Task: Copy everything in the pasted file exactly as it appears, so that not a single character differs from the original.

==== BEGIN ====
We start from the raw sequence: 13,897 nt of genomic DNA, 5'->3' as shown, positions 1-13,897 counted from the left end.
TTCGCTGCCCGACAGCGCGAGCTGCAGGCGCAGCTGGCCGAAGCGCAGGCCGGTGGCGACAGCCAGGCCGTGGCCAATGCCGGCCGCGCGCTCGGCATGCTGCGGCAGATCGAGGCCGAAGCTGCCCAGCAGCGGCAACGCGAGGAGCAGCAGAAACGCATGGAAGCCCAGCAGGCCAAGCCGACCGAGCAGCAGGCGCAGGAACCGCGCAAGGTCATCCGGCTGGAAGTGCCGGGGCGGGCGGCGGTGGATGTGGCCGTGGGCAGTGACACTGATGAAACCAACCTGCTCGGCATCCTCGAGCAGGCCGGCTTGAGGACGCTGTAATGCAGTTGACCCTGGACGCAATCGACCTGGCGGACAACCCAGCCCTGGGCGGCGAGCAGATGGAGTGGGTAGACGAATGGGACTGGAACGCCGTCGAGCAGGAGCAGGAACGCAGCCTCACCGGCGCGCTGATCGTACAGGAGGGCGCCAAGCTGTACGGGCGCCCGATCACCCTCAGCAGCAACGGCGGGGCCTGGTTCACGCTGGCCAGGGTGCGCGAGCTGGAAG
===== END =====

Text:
We start from the raw sequence: 13,897 nt of genomic DNA, 5'->3' as shown, positions 1-13,897 counted from the left end.
TTCGCTGCCCGACAGCGCGAGCTGCAGGCGCAGCTGGCCGAAGCGCAGGCCGGTGGCGACAGCCAGGCCGTGGCCAATGCCGGCCGCGCGCTCGGCATGCTGCGGCAGATCGAGGCCGAAGCTGCCCAGCAGCGGCAACGCGAGGAGCAGCAGAAACGCATGGAAGCCCAGCAGGCCAAGCCGACCGAGCAGCAGGCGCAGGAACCGCGCAAGGTCATCCGGCTGGAAGTGCCGGGGCGGGCGGCGGTGGATGTGGCCGTGGGCAGTGACACTGATGAAACCAACCTGCTCGGCATCCTCGAGCAGGCCGGCTTGAGGACGCTGTAATGCAGTTGACCCTGGACGCAATCGACCTGGCGGACAACCCAGCCCTGGGCGGCGAGCAGATGGAGTGGGTAGACGAATGGGACTGGAACGCCGTCGAGCAGGAGCAGGAACGCAGCCTCACCGGCGCGCTGATCGTACAGGAGGGCGCCAAGCTGTACGGGCGCCCGATCACCCTCAGCAGCAACGGCGGGGCCTGGTTCACGCTGGCCAGGGTGCGCGAGCTGGAAG